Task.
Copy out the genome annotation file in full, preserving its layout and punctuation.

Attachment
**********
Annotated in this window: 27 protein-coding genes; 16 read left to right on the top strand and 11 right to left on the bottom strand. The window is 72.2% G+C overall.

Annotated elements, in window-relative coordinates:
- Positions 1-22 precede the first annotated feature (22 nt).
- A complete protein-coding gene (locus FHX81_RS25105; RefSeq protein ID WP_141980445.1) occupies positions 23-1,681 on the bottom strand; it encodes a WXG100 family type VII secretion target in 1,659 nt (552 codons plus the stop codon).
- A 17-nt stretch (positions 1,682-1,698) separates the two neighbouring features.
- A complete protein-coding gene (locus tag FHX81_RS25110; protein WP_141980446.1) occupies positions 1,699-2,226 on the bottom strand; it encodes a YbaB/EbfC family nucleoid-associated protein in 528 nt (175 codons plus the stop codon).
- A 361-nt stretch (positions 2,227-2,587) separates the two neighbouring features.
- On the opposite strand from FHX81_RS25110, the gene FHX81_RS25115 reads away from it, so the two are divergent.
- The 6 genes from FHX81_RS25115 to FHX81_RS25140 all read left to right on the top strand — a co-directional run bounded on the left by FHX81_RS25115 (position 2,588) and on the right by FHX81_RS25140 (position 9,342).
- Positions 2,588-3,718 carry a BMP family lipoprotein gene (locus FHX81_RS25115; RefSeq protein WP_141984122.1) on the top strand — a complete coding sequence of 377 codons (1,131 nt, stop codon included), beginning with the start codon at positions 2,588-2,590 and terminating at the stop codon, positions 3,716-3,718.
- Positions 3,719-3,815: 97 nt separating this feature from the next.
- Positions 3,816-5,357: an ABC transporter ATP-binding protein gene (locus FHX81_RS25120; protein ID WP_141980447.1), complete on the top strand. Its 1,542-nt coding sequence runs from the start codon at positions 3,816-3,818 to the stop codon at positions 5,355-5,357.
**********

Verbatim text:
Annotated in this window: 27 protein-coding genes; 16 read left to right on the top strand and 11 right to left on the bottom strand. The window is 72.2% G+C overall.

Annotated elements, in window-relative coordinates:
- Positions 1-22 precede the first annotated feature (22 nt).
- A complete protein-coding gene (locus FHX81_RS25105; RefSeq protein ID WP_141980445.1) occupies positions 23-1,681 on the bottom strand; it encodes a WXG100 family type VII secretion target in 1,659 nt (552 codons plus the stop codon).
- A 17-nt stretch (positions 1,682-1,698) separates the two neighbouring features.
- A complete protein-coding gene (locus tag FHX81_RS25110; protein WP_141980446.1) occupies positions 1,699-2,226 on the bottom strand; it encodes a YbaB/EbfC family nucleoid-associated protein in 528 nt (175 codons plus the stop codon).
- A 361-nt stretch (positions 2,227-2,587) separates the two neighbouring features.
- On the opposite strand from FHX81_RS25110, the gene FHX81_RS25115 reads away from it, so the two are divergent.
- The 6 genes from FHX81_RS25115 to FHX81_RS25140 all read left to right on the top strand — a co-directional run bounded on the left by FHX81_RS25115 (position 2,588) and on the right by FHX81_RS25140 (position 9,342).
- Positions 2,588-3,718 carry a BMP family lipoprotein gene (locus FHX81_RS25115; RefSeq protein WP_141984122.1) on the top strand — a complete coding sequence of 377 codons (1,131 nt, stop codon included), beginning with the start codon at positions 2,588-2,590 and terminating at the stop codon, positions 3,716-3,718.
- Positions 3,719-3,815: 97 nt separating this feature from the next.
- Positions 3,816-5,357: an ABC transporter ATP-binding protein gene (locus FHX81_RS25120; protein ID WP_141980447.1), complete on the top strand. Its 1,542-nt coding sequence runs from the start codon at positions 3,816-3,818 to the stop codon at positions 5,355-5,357.